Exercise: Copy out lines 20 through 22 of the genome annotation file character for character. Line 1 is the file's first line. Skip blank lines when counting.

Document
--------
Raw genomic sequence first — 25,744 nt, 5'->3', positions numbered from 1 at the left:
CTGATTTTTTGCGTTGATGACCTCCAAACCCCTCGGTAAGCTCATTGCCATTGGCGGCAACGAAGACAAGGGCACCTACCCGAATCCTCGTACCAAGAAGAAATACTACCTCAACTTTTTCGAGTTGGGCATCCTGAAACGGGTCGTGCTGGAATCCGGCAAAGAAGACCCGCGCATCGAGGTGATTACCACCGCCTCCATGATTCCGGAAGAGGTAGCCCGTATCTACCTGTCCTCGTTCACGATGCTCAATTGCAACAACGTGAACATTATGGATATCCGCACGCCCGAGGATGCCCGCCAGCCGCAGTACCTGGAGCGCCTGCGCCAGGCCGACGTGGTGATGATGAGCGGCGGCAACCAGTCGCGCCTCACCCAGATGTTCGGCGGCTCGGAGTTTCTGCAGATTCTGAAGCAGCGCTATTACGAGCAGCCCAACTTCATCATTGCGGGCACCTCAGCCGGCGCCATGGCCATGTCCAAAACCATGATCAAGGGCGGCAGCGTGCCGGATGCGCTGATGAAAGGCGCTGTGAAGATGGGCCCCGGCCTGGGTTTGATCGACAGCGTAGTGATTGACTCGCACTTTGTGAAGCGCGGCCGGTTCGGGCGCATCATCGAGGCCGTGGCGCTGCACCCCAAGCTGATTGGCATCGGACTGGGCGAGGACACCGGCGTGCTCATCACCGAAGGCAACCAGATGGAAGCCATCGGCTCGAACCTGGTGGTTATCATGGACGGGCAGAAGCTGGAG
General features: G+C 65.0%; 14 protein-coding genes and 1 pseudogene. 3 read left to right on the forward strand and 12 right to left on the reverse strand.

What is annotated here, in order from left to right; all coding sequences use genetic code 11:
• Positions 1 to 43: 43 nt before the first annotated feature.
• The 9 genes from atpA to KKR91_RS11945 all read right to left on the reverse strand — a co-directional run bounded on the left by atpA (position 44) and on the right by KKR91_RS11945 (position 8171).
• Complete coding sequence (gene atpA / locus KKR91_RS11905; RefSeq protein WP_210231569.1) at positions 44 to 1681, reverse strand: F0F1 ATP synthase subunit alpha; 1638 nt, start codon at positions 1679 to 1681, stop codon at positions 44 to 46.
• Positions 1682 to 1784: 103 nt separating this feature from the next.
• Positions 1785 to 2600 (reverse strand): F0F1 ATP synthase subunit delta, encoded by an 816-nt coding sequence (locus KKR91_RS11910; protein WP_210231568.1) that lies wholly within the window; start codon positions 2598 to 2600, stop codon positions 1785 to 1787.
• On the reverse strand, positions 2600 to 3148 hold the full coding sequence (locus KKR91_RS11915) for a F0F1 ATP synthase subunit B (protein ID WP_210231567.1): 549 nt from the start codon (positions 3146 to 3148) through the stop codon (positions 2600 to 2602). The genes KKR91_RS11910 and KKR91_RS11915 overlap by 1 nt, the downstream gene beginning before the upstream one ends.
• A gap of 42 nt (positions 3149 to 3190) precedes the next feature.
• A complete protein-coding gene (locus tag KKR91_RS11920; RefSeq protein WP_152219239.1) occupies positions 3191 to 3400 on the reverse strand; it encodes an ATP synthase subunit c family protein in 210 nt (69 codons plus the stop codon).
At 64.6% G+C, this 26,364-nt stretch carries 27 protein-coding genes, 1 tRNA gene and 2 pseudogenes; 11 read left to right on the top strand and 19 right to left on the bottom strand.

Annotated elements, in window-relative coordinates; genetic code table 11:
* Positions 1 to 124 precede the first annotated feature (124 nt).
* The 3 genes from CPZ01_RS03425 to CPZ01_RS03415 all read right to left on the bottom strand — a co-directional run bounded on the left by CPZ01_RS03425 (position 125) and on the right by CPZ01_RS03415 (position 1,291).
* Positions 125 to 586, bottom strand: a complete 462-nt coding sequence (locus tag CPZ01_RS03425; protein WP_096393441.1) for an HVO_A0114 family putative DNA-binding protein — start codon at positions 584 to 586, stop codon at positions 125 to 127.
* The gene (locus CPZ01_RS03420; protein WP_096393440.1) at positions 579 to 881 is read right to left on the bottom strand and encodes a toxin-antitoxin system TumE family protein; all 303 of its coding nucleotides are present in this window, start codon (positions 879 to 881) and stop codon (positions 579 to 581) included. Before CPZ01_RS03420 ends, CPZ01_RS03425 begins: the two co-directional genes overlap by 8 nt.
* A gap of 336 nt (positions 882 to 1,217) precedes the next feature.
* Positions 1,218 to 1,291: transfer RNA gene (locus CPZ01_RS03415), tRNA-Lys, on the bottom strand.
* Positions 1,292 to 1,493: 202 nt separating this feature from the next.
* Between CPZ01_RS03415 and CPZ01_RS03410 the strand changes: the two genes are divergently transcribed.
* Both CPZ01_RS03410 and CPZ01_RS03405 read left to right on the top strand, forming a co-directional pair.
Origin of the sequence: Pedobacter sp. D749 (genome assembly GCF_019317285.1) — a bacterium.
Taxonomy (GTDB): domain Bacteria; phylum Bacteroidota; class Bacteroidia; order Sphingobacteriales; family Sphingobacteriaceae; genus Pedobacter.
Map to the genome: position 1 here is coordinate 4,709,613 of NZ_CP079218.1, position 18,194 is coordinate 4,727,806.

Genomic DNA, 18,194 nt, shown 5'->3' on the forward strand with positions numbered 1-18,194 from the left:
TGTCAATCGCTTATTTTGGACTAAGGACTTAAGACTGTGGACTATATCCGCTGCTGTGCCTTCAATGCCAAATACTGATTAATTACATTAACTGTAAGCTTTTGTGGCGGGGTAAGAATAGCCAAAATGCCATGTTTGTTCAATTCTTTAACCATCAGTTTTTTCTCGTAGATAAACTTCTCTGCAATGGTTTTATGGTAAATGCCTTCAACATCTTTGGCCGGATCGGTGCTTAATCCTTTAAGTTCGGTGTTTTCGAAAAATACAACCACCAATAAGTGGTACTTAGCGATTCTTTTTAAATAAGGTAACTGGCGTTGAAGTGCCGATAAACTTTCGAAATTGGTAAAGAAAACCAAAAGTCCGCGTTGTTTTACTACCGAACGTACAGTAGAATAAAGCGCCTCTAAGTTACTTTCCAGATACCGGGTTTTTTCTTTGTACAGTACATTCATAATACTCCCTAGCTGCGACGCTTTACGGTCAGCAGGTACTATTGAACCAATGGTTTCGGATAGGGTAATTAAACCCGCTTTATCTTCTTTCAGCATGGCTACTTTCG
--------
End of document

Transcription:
* Positions 1,218 to 1,291: transfer RNA gene (locus CPZ01_RS03415), tRNA-Lys, on the bottom strand.
* Positions 1,292 to 1,493: 202 nt separating this feature from the next.
* Between CPZ01_RS03415 and CPZ01_RS03410 the strand changes: the two genes are divergently transcribed.